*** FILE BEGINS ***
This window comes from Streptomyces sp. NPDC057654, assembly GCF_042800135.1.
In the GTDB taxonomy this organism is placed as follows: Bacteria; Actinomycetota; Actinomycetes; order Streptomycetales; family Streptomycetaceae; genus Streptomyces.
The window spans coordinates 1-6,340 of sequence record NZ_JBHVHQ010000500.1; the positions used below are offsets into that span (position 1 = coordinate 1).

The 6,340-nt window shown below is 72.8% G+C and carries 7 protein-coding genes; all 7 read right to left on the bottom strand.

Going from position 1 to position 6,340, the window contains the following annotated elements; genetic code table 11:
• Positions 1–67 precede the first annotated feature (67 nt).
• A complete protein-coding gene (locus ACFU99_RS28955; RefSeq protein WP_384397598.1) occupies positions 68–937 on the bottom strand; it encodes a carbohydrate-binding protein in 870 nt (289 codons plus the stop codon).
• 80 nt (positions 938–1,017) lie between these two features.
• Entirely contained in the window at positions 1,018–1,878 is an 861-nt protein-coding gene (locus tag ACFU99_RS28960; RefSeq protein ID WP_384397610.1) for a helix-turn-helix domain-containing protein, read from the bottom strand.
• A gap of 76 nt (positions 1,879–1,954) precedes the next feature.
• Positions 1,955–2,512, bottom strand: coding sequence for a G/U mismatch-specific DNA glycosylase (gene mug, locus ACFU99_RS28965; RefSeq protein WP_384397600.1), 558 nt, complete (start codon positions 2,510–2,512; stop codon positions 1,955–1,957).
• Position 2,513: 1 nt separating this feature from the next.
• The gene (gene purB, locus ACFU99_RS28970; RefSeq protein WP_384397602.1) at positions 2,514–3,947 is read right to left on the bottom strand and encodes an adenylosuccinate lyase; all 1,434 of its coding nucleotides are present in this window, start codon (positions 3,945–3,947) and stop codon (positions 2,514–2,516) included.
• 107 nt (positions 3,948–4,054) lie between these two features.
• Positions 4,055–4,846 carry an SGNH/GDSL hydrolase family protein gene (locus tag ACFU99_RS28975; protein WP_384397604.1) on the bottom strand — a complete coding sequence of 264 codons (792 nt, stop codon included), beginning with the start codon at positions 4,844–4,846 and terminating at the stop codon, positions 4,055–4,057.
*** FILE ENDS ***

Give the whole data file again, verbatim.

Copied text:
This window comes from Streptomyces sp. NPDC057654, assembly GCF_042800135.1.
In the GTDB taxonomy this organism is placed as follows: Bacteria; Actinomycetota; Actinomycetes; order Streptomycetales; family Streptomycetaceae; genus Streptomyces.
The window spans coordinates 1-6,340 of sequence record NZ_JBHVHQ010000500.1; the positions used below are offsets into that span (position 1 = coordinate 1).

The 6,340-nt window shown below is 72.8% G+C and carries 7 protein-coding genes; all 7 read right to left on the bottom strand.

Going from position 1 to position 6,340, the window contains the following annotated elements; genetic code table 11:
• Positions 1–67 precede the first annotated feature (67 nt).
• A complete protein-coding gene (locus ACFU99_RS28955; RefSeq protein WP_384397598.1) occupies positions 68–937 on the bottom strand; it encodes a carbohydrate-binding protein in 870 nt (289 codons plus the stop codon).
• 80 nt (positions 938–1,017) lie between these two features.
• Entirely contained in the window at positions 1,018–1,878 is an 861-nt protein-coding gene (locus tag ACFU99_RS28960; RefSeq protein ID WP_384397610.1) for a helix-turn-helix domain-containing protein, read from the bottom strand.
• A gap of 76 nt (positions 1,879–1,954) precedes the next feature.
• Positions 1,955–2,512, bottom strand: coding sequence for a G/U mismatch-specific DNA glycosylase (gene mug, locus ACFU99_RS28965; RefSeq protein WP_384397600.1), 558 nt, complete (start codon positions 2,510–2,512; stop codon positions 1,955–1,957).
• Position 2,513: 1 nt separating this feature from the next.
• The gene (gene purB, locus ACFU99_RS28970; RefSeq protein WP_384397602.1) at positions 2,514–3,947 is read right to left on the bottom strand and encodes an adenylosuccinate lyase; all 1,434 of its coding nucleotides are present in this window, start codon (positions 3,945–3,947) and stop codon (positions 2,514–2,516) included.
• 107 nt (positions 3,948–4,054) lie between these two features.
• Positions 4,055–4,846 carry an SGNH/GDSL hydrolase family protein gene (locus tag ACFU99_RS28975; protein WP_384397604.1) on the bottom strand — a complete coding sequence of 264 codons (792 nt, stop codon included), beginning with the start codon at positions 4,844–4,846 and terminating at the stop codon, positions 4,055–4,057.